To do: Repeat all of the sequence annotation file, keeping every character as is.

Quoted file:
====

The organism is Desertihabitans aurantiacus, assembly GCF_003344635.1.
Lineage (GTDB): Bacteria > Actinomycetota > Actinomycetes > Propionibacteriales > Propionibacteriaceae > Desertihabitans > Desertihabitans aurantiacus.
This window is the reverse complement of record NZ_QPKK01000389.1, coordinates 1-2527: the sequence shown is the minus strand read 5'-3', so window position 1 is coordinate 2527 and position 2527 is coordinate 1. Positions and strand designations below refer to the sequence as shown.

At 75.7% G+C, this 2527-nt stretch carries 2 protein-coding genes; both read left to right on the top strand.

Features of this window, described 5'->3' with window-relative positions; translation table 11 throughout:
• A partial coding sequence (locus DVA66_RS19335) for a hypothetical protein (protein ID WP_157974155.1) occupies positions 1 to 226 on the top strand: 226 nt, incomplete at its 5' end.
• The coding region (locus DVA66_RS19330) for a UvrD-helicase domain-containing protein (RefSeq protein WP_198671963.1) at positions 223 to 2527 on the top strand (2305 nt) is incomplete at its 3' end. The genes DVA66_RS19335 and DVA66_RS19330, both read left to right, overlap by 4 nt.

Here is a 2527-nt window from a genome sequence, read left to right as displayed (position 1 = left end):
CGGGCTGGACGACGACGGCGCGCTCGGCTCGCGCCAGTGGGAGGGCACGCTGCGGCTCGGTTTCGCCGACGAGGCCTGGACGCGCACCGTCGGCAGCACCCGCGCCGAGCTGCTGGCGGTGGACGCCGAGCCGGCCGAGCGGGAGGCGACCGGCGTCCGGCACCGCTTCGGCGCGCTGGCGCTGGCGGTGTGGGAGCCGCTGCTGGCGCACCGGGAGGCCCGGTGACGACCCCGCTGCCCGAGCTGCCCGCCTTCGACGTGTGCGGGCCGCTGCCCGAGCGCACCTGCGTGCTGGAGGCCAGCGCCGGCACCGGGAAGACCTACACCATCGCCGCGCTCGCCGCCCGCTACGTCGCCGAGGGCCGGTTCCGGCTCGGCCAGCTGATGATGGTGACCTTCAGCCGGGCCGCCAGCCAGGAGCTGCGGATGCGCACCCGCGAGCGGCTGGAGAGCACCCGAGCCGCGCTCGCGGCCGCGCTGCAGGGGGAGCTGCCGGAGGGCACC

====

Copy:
The organism is Desertihabitans aurantiacus, assembly GCF_003344635.1.
Lineage (GTDB): Bacteria > Actinomycetota > Actinomycetes > Propionibacteriales > Propionibacteriaceae > Desertihabitans > Desertihabitans aurantiacus.
This window is the reverse complement of record NZ_QPKK01000389.1, coordinates 1-2527: the sequence shown is the minus strand read 5'-3', so window position 1 is coordinate 2527 and position 2527 is coordinate 1. Positions and strand designations below refer to the sequence as shown.

At 75.7% G+C, this 2527-nt stretch carries 2 protein-coding genes; both read left to right on the top strand.

Features of this window, described 5'->3' with window-relative positions; translation table 11 throughout:
• A partial coding sequence (locus DVA66_RS19335) for a hypothetical protein (protein ID WP_157974155.1) occupies positions 1 to 226 on the top strand: 226 nt, incomplete at its 5' end.
• The coding region (locus DVA66_RS19330) for a UvrD-helicase domain-containing protein (RefSeq protein WP_198671963.1) at positions 223 to 2527 on the top strand (2305 nt) is incomplete at its 3' end. The genes DVA66_RS19335 and DVA66_RS19330, both read left to right, overlap by 4 nt.

Here is a 2527-nt window from a genome sequence, read left to right as displayed (position 1 = left end):
CGGGCTGGACGACGACGGCGCGCTCGGCTCGCGCCAGTGGGAGGGCACGCTGCGGCTCGGTTTCGCCGACGAGGCCTGGACGCGCACCGTCGGCAGCACCCGCGCCGAGCTGCTGGCGGTGGACGCCGAGCCGGCCGAGCGGGAGGCGACCGGCGTCCGGCACCGCTTCGGCGCGCTGGCGCTGGCGGTGTGGGAGCCGCTGCTGGCGCACCGGGAGGCCCGGTGACGACCCCGCTGCCCGAGCTGCCCGCCTTCGACGTGTGCGGGCCGCTGCCCGAGCGCACCTGCGTGCTGGAGGCCAGCGCCGGCACCGGGAAGACCTACACCATCGCCGCGCTCGCCGCCCGCTACGTCGCCGAGGGCCGGTTCCGGCTCGGCCAGCTGATGATGGTGACCTTCAGCCGGGCCGCCAGCCAGGAGCTGCGGATGCGCACCCGCGAGCGGCTGGAGAGCACCCGAGCCGCGCTCGCGGCCGCGCTGCAGGGGGAGCTGCCGGAGGGCACC